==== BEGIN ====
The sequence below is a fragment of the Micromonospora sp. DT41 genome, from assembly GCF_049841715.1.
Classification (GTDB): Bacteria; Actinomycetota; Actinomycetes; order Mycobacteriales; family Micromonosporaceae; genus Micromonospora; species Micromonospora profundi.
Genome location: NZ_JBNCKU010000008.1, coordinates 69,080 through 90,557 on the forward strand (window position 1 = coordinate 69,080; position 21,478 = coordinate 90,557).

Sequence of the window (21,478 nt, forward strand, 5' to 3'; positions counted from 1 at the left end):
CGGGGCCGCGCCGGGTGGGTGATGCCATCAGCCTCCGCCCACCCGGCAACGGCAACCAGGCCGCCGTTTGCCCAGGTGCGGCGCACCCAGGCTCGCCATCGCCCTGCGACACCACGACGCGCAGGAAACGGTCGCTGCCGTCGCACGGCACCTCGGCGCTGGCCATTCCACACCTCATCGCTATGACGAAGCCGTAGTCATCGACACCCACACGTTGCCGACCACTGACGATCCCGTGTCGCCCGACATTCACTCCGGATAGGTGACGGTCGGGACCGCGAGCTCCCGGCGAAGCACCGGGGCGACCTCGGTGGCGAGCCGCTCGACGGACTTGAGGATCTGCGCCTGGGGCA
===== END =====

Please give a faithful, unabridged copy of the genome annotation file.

The sequence below is a fragment of the Micromonospora sp. DT41 genome, from assembly GCF_049841715.1.
Classification (GTDB): Bacteria; Actinomycetota; Actinomycetes; order Mycobacteriales; family Micromonosporaceae; genus Micromonospora; species Micromonospora profundi.
Genome location: NZ_JBNCKU010000008.1, coordinates 69,080 through 90,557 on the forward strand (window position 1 = coordinate 69,080; position 21,478 = coordinate 90,557).

Sequence of the window (21,478 nt, forward strand, 5' to 3'; positions counted from 1 at the left end):
CGGGGCCGCGCCGGGTGGGTGATGCCATCAGCCTCCGCCCACCCGGCAACGGCAACCAGGCCGCCGTTTGCCCAGGTGCGGCGCACCCAGGCTCGCCATCGCCCTGCGACACCACGACGCGCAGGAAACGGTCGCTGCCGTCGCACGGCACCTCGGCGCTGGCCATTCCACACCTCATCGCTATGACGAAGCCGTAGTCATCGACACCCACACGTTGCCGACCACTGACGATCCCGTGTCGCCCGACATTCACTCCGGATAGGTGACGGTCGGGACCGCGAGCTCCCGGCGAAGCACCGGGGCGACCTCGGTGGCGAGCCGCTCGACGGACTTGAGGATCTGCGCCTGGGGCA